What I think you’re touching on is the idea of public/private dependencies that @wycats and I have been intending to write an RFC about for some time now. There’s a notion of a public dependency, one which is exported through your API, and a private dependency, one which is purely internal. Obviously if you change an API you need a new major version, and consequently it should be obvious that if you upgrade a major version of a public dependency that you just changed your API and therefore need a new major version as well. Private dependencies can be upgraded/duplicated whenever as they’re not part of your public interface.
This is not currently implemented in Cargo but it’s the essential principle that the community needs to follow. We hope to provide tools to help with this, but that’s how I believe we should be framing this discussion of moving types to libc. So along those lines…
The point I’m getting at is that this is not wrong at all so long as it’s done properly. This is essentially having a public dependency which is a serious API commitment on behalf of a crate, and it’s just unfortunately not clear today that this is happening.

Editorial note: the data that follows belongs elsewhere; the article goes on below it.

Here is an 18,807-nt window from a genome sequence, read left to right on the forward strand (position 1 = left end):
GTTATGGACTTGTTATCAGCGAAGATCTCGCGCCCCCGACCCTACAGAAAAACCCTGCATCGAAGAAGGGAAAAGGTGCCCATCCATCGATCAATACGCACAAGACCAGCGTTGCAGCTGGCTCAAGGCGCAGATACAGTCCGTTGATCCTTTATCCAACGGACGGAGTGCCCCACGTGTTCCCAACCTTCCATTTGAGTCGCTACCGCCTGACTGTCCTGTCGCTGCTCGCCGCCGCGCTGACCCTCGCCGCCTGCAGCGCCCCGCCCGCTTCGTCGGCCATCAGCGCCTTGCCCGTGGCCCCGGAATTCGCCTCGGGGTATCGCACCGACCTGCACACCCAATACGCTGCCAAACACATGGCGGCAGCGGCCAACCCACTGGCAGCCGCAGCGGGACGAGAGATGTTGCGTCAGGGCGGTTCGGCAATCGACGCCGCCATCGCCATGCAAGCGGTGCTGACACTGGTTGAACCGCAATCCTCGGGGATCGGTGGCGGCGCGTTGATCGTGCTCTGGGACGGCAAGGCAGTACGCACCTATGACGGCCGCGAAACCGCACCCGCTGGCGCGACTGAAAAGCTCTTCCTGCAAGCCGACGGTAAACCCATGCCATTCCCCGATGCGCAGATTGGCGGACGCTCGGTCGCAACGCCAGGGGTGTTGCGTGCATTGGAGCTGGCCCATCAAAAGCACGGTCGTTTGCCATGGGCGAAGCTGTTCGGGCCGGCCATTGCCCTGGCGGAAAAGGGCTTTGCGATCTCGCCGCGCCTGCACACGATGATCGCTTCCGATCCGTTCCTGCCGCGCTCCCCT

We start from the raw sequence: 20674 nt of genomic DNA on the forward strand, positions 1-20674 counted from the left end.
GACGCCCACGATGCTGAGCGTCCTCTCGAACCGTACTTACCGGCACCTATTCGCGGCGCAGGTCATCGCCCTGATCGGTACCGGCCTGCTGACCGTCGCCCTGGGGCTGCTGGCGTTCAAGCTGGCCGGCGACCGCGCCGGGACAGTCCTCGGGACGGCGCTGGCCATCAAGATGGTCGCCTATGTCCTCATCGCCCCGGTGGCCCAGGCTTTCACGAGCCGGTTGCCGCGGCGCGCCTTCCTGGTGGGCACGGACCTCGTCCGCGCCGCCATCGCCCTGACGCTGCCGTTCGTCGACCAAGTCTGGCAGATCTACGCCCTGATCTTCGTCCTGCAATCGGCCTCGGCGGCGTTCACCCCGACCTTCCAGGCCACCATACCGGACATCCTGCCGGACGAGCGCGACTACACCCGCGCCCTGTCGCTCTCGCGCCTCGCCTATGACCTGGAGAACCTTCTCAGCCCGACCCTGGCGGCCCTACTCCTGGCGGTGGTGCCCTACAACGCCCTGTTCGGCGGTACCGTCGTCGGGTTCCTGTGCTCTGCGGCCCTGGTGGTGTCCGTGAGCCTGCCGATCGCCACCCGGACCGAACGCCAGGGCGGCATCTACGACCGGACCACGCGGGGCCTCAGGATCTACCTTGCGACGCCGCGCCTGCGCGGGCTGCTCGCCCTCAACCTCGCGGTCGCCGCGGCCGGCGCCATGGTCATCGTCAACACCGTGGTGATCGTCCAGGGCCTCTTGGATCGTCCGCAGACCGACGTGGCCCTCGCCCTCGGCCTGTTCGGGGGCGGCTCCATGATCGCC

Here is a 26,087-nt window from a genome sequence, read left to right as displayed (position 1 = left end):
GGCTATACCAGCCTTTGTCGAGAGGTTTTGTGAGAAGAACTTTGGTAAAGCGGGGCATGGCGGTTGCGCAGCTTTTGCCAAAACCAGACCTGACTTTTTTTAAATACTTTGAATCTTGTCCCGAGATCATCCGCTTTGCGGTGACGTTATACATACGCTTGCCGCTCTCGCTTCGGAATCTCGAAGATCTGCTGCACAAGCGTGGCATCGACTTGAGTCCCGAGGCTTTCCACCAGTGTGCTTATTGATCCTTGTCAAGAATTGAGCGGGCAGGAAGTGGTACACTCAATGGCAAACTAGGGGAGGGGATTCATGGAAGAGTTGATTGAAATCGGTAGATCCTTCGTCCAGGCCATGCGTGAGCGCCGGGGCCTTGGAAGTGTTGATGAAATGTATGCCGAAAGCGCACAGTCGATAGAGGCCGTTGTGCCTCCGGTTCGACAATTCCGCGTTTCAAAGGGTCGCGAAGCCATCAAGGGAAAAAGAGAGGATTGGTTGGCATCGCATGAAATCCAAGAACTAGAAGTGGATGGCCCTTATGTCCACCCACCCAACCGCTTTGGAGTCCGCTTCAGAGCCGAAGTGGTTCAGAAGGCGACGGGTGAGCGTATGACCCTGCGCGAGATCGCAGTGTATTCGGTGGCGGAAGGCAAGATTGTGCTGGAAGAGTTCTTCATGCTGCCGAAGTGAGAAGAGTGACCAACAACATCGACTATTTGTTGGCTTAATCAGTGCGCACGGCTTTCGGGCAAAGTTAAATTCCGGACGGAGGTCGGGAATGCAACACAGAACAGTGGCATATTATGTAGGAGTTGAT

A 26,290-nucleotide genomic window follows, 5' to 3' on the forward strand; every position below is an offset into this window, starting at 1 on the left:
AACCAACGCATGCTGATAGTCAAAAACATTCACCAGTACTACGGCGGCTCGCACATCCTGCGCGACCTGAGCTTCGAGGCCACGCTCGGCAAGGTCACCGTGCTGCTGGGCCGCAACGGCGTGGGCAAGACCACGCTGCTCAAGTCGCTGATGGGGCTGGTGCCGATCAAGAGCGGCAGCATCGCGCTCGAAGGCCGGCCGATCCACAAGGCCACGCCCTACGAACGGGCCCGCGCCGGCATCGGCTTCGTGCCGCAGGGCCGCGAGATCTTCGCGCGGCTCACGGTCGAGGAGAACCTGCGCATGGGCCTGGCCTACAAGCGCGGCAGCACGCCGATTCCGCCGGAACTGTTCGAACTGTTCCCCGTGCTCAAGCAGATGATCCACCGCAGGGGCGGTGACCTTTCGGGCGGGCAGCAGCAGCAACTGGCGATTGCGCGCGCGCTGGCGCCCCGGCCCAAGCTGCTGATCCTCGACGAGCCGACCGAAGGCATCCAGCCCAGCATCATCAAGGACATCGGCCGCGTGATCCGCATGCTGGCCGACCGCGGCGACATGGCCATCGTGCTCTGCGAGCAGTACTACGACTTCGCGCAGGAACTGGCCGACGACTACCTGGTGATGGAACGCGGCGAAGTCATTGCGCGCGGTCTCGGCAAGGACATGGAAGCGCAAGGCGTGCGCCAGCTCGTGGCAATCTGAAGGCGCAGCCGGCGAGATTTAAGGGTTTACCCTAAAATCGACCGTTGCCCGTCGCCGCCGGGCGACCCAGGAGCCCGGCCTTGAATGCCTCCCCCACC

Making a blanket statement that essentially all dependencies should be private dependencies is unfortunately a non-starter for an ecosystem.
Otherwise yes, the problem is that there are multiple definitions of
c_void, and my claim is that it doesn’t matter whether it’s in core, std, or libc so long as it’s only in one. If we have to make a choice then the libs team currently prefers libc as the location for
c_void and we’d deprecate the definition in libstd.
This is correct! Following this logic, however, we should put everything in the standard library which we certainly don’t want to do. The real conclusion to draw here is that public dependencies need to be very stable very quickly. Due to the need for all crates to agree on versions, upgrading does indeed cause a lot of breakage (see the points about public dependencies above).
This is why the libs team invested in the
libc crate early on after 1.0 and have now migrated the crate to the first official
rust-lang crate. This crate is the foundation for any and all FFI and needs to be stable essentially immediately, which is what we’ve now done.
The rest of your comment and thoughts are indeed correct, but in the interest of staying focused on libc I don’t think we have to worry much. We’ve vetted a design for libc 1.0, we’re just waiting for the right moment to release 1.0, and we most certainly understand the cost of a 2.0.
I think it’d be useful to shy away from “problems at large” in the ecosystem today and continue to remain focused on libc and where
c_void is going to be located. Otherwise we may derail ourselves easily!
As far as I know these cases are very few and far between. I would much rather invest effort and cognitive thought into rectifying this situation rather than view it as a reason for why these types should be pushed into core, no less.